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Western Animation / Super Mario Bros.

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Nintendo's flagship franchise, Super Mario Bros. has had multiple Animated Adaptations in the West.

First were the three cartoons by DiC Entertainment. The first was The Super Mario Bros. Super Show!, a 1989 animated/live action production featuring the adventures of those plucky plumbers from Brooklyn. The show ran four days a week in syndication, with Fridays reserved for a cartoon based on The Legend of Zelda.


Saturday morning cartoons titled The Adventures of Super Mario Bros. 3 and Super Mario World were later made (without live-action segments) and would air alongside Captain N: The Game Master on NBC. All three shows are now available on DVD. See also Super Mario Bros. The Parody Series for The Abridged Series version.

Ironically, the shows are (relatively speaking) more accurate to the spirit of the games than any other Mario adaptation on either side of the Pacific.

Fast-forward several decades in the future and Illumination Entertainment was given the rights to make a Super Mario Bros. film, with this one being animated, unlike their live-action movie from 1993. Titled The Super Mario Bros. Movie, the voice cast was confirmed in a Nintendo Direct in September 2021, with Chris Pratt as Mario, Charlie Day as Luigi, Anya Taylor-Joy as Peach, Jack Black as Bowser, Keegan-Michael Key as Toad, and Seth Rogen as Donkey Kong, among others, with Mario's Nintendo canon VA Charles Martinet apparently having an un-announced cameo. The film is slated to release in April 7, 2023.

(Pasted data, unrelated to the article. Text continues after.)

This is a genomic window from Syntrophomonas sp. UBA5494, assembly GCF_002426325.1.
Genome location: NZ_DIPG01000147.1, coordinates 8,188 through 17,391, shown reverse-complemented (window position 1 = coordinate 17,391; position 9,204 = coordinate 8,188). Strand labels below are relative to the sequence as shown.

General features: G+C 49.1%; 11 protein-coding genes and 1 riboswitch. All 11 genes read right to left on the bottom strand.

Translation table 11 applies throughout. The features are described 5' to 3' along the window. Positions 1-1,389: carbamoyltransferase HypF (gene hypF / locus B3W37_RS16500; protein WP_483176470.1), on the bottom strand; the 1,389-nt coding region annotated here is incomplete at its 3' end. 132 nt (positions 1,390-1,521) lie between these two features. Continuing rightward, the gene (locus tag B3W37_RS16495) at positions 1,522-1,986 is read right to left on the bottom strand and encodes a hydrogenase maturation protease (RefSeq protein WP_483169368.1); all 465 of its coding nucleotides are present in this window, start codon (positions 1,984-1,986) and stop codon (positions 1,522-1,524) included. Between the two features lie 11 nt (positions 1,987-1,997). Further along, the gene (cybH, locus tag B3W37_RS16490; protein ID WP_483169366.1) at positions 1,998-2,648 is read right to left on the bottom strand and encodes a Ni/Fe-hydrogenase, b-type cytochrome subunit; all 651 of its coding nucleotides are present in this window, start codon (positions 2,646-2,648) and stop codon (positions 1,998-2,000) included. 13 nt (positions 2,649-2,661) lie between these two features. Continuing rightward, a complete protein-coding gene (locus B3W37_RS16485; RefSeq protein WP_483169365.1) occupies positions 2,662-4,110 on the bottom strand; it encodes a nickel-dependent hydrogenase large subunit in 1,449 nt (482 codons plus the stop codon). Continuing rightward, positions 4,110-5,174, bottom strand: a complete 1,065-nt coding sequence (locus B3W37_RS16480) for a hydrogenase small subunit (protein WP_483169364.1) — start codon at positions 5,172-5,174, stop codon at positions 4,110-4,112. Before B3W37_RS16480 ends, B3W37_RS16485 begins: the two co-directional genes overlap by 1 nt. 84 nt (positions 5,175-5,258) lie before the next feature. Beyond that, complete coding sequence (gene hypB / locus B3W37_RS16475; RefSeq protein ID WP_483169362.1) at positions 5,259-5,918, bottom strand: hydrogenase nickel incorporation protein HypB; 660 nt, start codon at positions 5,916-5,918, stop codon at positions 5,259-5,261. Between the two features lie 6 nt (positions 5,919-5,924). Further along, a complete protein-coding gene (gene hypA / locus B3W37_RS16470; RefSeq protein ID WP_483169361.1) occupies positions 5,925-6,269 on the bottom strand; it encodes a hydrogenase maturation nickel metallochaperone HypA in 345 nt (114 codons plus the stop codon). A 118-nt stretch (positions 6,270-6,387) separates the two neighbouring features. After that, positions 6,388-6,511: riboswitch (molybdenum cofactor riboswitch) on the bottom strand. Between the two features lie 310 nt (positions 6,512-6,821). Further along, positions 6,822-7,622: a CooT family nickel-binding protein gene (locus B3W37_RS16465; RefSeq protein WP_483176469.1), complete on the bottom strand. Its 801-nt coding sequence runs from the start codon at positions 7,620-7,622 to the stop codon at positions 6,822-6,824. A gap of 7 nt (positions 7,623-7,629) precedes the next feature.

For tropes unique to one of the three shows, see their respective articles.

Tropes present on more than one show:

  • Aborted Arc: The Super Show constantly reminds us that the Mario Brothers are from Brooklyn, with the live action segments representing their past lives there and the Expository Theme Tune to each episode documenting how they were sucked through a pipe into the Mushroom Kingdom. Many episodes, such as "Brooklyn Bound" and "Flatbush Koopa", focus on or mention their attempt to return home. By the time The Adventures of Super Mario Bros. 3 rolls around, Refugee from TV Land is a common plot device, with the Mario Bros. themselves traveling to "The Real World" in many episodes, but they don't seem particularly interested in staying there anymore.
  • Acrofatic: King Koopa may be large but he sure can be agile when the situation calls for it.
  • Adaptation Dye-Job:
    • Princess Toadstool's appearance is a fairly good direct rendition of her early game sprite: a more Daisy-like redhead.
    • King Koopa is also completely green scaled (likely so he also fills the position of Wart, see Composite Character below).
  • Adaptation Name Change:
    • Bowser > King Koopa.
    • Larry > Cheatsy.
    • Morton > Big Mouth.
    • Wendy > Kootie Pie.
    • Iggy > Hop.
    • Roy > Bully.